Diseases in garden vegetables are pathological conditions caused by bacteria, fungi or viruses. Fungal diseases are the most common garden vegetable diseases, followed by viruses, then bacterial infections. Treatment for disease ranges from applying fungicide to removing and destroying plants that are affected. Many bacteria and viruses survive within the ground from season to season.
Bacterial infections cause diseases such as bacterial canker and bacterial spot and speck, which affect tomatoes, according to the University of Connecticut.
Potatoes are affected by common potato scab, which causes raised, scabby patches; ring rot, when the potato rots from the inside out; potato late blight, in which dark and sunken patches develop on the skin; and bacterial rotting, when the tuber is attacked by a bacteria that causes the potato to rot.
Carrots are affected by carrot leaf blight, which causes black spots to form on the leaves, and bacterial blight, which causes small spots with yellow edges to form on the leaves.
Bacterial leaf spot affects basil, peppers, sugar beets, pumpkins, cucumbers, squash, muskmelon and watermelon. Common blight and halo blight affect beans such as lima, pole, snap and Southern pea.
Cucumbers, squash, watermelon, zucchini, scarlet runner beans, lima beans, snap beans and carrots are affected by mosaic virus. This virus causes the leaves of the plants to distort and discolor in a mottled pattern, according to the Ohio State University Extension.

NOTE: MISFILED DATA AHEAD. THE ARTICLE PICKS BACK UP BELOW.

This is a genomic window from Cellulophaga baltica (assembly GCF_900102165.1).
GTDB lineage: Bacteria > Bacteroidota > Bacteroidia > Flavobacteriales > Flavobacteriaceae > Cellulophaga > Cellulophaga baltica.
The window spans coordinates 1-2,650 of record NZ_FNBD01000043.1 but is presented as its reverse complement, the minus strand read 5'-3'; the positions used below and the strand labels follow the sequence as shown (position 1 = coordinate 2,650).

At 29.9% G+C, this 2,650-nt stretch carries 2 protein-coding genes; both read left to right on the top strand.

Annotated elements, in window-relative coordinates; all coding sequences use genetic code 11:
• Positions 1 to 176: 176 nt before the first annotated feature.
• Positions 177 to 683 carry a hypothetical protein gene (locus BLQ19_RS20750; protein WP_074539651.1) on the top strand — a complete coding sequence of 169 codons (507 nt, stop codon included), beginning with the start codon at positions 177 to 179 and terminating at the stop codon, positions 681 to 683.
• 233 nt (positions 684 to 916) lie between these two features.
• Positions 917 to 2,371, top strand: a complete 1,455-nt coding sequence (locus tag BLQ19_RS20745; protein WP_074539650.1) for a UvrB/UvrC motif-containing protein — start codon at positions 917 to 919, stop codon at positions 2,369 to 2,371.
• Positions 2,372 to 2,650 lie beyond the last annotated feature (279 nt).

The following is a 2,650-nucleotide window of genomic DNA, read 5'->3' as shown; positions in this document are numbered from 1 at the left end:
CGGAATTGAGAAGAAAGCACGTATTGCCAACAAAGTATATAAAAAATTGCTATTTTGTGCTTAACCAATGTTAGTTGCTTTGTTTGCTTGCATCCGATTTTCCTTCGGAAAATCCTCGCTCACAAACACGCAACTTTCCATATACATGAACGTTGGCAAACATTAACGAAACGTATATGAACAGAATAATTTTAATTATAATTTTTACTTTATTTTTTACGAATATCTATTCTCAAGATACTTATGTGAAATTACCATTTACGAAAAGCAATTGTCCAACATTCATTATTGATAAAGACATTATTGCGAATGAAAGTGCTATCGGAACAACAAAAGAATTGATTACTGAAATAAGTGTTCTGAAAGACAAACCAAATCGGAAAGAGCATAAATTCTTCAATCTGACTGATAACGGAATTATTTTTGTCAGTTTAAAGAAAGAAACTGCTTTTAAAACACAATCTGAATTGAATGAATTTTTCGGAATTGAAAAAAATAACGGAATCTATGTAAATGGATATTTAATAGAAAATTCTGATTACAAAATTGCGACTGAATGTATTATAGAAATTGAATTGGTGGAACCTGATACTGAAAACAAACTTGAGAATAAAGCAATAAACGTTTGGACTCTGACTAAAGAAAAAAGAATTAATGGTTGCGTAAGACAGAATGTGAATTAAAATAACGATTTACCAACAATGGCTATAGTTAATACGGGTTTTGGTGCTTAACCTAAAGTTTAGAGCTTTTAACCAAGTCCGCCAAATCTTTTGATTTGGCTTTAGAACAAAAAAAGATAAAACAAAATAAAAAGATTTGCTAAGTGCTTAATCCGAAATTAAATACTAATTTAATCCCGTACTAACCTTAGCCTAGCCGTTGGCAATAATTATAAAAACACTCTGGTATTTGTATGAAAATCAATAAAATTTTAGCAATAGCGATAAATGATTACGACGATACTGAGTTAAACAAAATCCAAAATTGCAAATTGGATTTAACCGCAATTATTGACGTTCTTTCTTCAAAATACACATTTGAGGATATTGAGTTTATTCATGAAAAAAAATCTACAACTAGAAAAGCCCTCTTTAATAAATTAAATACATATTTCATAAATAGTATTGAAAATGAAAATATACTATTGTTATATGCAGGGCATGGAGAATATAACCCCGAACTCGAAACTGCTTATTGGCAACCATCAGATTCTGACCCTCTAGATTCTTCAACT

Lettuce and other leafy vegetables are susceptible to lettuce mosaic virus, lettuce big vein agent, aster yellows mycoplasma, beet western yellows virus, broadbean wilt virus and Biden's mottle virus.
Peanuts are affected by rosette virus.
Potatoes are affected by potato leafroll virus and potato virus X, as are tomatoes; potato virus Y, which also affects peppers; potato virus S and potato virus A. In addition to being affected by potato viruses, tomatoes are affected by tomato spotted wilt virus.
Fungus causes a variety of diseases. Verticillium wilt affects eggplant, peppers, potatoes and tomatoes, according to the University of Illinois Extension. Anthracnose, which causes dark spots to form on leaves, affects watermelon, muskmelon, asparagus, beans, eggplant, peas and sweet peas. Fusarium wilt affects sweet peas and beans. Southern blight affects beans, sweet potatoes and tomatoes. Foot and root rots affect tomatoes, cucumbers, peas and beans. Powdery mildew affects Brussels sprouts, amaranth, melons, cucumbers, okra, hyacinth beans, rutabagas and turnips. Fungal leaf spot affects Swiss chard, peanuts, lima beans, celery and beets. Damping-off disease affects peas. Crown rot affects asparagus.